I'm not personally against intervention style conservation - being involved in that line of work professionaly - but it will be interesting to see the range of views in a place like HB!

From Joseph
Monday, 15 January 2007

Whilst the idea of having red squirrels back is lovely, I think that if we have to slaughter the grey squirrel population to do so then we should probably just leave the whole thing as it is. Or have I missed something?

From David
Monday, 15 January 2007

Apparently grey squirrels are highly destructive of forests and wild birds. Also, as immigrants they appear not have much in the way of competitors. 'We' introduced them to this country and 'we' are going to have to do something about controlling them.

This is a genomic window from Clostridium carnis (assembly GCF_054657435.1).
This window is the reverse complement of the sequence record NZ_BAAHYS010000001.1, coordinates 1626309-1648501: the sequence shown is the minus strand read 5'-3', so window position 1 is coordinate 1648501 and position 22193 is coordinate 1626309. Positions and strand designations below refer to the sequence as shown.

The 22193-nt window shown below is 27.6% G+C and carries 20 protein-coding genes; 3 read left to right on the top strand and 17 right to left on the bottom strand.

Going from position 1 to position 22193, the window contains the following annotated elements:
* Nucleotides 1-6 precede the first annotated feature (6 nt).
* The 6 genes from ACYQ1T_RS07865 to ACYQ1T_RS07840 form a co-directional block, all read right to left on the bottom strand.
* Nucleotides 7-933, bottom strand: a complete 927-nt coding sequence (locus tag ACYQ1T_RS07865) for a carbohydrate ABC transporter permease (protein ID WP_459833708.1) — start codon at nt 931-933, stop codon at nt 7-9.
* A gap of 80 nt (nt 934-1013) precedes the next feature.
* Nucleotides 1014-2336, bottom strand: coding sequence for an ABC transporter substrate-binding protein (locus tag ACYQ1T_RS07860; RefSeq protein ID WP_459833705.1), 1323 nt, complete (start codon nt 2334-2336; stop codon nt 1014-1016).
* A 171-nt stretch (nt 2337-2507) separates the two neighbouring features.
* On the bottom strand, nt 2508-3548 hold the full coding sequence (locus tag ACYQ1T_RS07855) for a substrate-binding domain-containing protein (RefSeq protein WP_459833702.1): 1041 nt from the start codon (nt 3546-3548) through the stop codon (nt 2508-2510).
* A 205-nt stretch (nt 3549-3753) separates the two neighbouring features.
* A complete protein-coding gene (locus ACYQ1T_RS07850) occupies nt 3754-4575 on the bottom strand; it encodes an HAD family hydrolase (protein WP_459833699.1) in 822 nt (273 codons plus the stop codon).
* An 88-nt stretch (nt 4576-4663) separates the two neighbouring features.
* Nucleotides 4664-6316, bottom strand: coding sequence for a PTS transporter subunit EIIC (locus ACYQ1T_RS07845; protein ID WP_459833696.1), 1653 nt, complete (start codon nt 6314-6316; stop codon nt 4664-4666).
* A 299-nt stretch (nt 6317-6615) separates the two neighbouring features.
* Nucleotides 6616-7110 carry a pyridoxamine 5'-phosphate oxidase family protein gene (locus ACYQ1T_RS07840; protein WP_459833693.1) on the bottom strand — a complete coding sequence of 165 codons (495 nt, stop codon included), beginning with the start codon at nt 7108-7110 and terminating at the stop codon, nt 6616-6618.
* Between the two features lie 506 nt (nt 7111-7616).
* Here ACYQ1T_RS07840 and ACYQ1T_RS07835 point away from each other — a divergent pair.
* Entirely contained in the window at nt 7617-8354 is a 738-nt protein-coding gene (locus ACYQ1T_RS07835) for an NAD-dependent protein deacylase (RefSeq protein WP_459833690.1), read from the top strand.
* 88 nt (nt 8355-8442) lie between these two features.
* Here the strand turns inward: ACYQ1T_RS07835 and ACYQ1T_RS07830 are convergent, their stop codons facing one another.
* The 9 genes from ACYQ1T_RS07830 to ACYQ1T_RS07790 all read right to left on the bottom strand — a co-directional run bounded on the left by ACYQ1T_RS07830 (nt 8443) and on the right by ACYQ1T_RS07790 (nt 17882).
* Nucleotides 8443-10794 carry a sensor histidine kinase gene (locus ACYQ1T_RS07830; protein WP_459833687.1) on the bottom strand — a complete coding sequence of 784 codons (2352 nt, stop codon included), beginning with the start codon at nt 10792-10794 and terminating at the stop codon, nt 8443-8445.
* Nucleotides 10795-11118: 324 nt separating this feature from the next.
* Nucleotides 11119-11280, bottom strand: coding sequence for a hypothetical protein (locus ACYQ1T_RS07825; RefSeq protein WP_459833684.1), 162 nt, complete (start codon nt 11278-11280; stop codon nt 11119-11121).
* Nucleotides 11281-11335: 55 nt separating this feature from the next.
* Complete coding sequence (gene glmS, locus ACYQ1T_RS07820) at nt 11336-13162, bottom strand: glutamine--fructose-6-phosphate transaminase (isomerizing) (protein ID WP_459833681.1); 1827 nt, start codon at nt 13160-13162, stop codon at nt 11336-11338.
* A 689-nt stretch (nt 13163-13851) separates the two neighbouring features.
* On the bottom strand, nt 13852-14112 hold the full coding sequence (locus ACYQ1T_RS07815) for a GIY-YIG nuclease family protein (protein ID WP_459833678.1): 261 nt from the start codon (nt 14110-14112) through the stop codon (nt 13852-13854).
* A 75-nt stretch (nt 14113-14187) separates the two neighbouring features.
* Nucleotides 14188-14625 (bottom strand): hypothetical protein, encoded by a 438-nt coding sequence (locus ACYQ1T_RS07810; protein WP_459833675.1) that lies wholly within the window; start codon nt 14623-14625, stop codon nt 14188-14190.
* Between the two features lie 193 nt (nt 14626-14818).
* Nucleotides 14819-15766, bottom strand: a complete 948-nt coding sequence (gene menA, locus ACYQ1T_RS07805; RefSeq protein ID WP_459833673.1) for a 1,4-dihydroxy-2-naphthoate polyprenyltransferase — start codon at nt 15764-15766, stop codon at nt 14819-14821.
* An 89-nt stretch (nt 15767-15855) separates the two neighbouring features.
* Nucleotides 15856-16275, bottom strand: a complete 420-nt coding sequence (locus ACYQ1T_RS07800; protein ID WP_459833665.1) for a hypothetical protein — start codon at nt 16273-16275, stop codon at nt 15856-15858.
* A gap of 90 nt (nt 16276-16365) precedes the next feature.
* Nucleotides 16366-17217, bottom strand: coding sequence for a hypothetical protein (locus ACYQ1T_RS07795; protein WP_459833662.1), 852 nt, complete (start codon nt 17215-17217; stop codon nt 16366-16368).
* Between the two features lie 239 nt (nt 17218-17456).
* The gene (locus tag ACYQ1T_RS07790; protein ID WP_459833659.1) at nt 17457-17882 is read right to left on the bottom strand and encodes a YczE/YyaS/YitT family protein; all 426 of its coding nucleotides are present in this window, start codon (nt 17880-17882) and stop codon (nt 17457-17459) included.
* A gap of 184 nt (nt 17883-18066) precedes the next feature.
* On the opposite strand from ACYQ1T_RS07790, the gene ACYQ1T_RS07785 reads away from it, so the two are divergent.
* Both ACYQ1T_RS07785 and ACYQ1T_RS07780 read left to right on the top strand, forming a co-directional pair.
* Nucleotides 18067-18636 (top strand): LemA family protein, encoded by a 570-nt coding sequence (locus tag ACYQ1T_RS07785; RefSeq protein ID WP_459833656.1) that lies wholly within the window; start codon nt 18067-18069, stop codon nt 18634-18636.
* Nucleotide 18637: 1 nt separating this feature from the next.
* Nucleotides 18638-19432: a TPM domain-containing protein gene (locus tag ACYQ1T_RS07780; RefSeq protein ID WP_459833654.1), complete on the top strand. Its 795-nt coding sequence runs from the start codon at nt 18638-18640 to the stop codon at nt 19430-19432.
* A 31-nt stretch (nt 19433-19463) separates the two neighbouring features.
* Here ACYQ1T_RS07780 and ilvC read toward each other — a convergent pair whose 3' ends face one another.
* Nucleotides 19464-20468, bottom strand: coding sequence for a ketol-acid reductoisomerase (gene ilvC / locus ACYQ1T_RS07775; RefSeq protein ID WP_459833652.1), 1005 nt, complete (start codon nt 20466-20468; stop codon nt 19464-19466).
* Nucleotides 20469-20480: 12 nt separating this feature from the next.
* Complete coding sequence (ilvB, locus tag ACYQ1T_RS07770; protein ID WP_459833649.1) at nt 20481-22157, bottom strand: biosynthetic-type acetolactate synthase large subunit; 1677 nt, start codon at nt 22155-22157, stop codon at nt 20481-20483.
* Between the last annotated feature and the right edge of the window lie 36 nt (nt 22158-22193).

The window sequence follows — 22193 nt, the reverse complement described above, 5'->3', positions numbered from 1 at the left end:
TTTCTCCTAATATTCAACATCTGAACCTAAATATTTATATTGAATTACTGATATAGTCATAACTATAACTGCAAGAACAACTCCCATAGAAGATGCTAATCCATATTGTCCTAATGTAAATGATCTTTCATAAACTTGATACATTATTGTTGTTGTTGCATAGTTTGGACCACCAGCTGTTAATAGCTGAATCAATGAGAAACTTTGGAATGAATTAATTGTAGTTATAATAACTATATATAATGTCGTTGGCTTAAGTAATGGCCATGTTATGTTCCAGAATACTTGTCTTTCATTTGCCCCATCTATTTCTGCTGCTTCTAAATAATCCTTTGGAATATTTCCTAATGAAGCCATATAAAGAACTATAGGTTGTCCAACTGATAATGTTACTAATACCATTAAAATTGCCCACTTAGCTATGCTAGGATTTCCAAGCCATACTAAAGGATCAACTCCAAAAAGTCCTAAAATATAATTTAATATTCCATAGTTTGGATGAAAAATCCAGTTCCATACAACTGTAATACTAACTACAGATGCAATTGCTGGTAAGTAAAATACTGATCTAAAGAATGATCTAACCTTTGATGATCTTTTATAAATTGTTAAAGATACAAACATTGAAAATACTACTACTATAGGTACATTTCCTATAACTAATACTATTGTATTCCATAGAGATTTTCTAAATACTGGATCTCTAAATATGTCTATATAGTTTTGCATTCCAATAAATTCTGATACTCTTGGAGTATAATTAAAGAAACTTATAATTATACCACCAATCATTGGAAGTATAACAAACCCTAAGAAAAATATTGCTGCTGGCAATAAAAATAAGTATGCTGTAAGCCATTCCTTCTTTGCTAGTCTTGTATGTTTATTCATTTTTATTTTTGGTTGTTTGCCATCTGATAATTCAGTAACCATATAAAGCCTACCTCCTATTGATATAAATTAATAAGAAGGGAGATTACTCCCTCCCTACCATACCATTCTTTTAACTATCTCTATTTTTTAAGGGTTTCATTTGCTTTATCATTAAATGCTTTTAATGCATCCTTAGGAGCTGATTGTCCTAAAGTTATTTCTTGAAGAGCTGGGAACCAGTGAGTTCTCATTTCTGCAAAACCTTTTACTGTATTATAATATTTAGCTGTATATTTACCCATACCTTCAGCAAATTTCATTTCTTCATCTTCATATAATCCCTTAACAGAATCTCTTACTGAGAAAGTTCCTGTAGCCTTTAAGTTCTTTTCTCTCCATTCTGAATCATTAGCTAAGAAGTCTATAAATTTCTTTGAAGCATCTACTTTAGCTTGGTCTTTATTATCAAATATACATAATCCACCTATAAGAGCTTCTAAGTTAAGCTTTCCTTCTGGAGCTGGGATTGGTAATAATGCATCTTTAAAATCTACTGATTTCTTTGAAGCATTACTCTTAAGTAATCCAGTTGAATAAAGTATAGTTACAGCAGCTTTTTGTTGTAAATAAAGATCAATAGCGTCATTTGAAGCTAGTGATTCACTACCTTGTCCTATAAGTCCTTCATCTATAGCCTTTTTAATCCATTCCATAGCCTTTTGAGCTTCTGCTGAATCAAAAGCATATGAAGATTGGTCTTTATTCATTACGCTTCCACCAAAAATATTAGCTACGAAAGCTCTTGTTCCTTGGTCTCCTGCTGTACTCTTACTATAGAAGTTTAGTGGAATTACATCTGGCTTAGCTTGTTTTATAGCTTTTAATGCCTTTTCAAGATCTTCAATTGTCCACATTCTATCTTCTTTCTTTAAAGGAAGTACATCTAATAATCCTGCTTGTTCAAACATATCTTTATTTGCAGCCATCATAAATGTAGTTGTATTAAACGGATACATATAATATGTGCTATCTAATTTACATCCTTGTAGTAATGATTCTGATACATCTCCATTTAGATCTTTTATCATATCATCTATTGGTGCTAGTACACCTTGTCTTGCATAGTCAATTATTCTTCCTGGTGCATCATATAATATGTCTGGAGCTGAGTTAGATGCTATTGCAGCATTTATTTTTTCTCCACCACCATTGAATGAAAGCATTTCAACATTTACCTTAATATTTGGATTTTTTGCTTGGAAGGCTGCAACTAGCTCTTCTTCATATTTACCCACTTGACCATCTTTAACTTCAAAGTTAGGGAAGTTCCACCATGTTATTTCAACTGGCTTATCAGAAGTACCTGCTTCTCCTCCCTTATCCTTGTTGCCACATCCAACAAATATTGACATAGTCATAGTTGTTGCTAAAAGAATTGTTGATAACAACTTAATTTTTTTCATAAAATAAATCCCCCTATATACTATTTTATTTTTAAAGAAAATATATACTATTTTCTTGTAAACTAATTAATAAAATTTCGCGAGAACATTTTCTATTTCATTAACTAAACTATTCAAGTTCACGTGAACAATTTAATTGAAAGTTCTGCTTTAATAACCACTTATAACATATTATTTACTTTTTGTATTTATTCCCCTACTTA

From Andy M
Wednesday, 17 January 2007

We don't 'have' to do something about greys. They can be a pest in plantations but are not very troublesome elsewhere. True, they are an introduction but then so are a lot of other things - Syacamores for instance; whose eradication would leave the landscape around here looking a bit bare!

From Ian
Wednesday, 17 January 2007

As raised in the initial article, a 5km exclusion zone is necessary to stop re-colonisation by grey squirrels. To clarify, that doesn't just mean 5km around the Crags, which is big enough. It would mean clearing the most if not all of the Calder Valley, because Nutclough Wood is less than 5km away from the Crags which is less than 5km from Cragg Vale and so on and so on.